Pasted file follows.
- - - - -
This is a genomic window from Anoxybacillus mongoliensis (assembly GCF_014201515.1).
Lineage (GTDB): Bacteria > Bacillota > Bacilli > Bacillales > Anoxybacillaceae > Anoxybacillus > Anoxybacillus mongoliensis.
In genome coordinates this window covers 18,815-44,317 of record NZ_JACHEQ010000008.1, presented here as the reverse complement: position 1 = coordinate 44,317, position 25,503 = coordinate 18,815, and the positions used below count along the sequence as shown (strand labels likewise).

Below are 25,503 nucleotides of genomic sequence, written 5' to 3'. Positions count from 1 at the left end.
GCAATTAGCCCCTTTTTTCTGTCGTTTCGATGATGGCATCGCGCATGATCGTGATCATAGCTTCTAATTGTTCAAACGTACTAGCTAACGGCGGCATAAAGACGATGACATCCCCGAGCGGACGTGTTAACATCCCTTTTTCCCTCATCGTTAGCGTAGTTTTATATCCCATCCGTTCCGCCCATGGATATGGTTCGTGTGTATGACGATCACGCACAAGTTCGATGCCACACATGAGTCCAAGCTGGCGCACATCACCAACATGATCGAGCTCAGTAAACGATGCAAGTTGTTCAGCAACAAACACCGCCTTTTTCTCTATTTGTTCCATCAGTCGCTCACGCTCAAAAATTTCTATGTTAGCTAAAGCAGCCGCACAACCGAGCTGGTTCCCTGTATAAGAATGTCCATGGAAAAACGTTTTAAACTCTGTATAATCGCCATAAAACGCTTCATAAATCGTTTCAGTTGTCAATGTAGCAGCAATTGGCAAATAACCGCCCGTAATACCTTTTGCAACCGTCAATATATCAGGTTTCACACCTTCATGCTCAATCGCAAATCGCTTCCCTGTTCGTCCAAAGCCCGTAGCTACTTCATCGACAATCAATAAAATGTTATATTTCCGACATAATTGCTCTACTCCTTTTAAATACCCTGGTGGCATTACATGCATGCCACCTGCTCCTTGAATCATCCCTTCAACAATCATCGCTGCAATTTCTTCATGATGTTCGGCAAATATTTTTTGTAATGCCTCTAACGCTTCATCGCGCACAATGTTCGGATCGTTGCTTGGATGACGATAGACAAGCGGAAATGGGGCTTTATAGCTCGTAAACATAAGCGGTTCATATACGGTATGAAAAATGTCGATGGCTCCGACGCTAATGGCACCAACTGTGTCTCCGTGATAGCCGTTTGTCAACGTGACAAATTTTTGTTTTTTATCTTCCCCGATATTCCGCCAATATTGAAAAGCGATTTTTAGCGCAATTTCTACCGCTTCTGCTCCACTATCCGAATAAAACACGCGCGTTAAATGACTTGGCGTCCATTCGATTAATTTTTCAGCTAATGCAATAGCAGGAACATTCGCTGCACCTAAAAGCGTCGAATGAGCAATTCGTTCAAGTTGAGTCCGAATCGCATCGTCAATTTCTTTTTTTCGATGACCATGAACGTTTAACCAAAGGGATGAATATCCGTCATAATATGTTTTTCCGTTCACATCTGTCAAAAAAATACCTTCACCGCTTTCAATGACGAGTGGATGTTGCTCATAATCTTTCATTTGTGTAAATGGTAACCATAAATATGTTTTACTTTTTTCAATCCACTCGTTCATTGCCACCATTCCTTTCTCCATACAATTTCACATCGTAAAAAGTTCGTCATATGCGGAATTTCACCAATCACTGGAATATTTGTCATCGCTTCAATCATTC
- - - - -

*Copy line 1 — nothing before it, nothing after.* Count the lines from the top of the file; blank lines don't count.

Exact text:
This is a genomic window from Anoxybacillus mongoliensis (assembly GCF_014201515.1).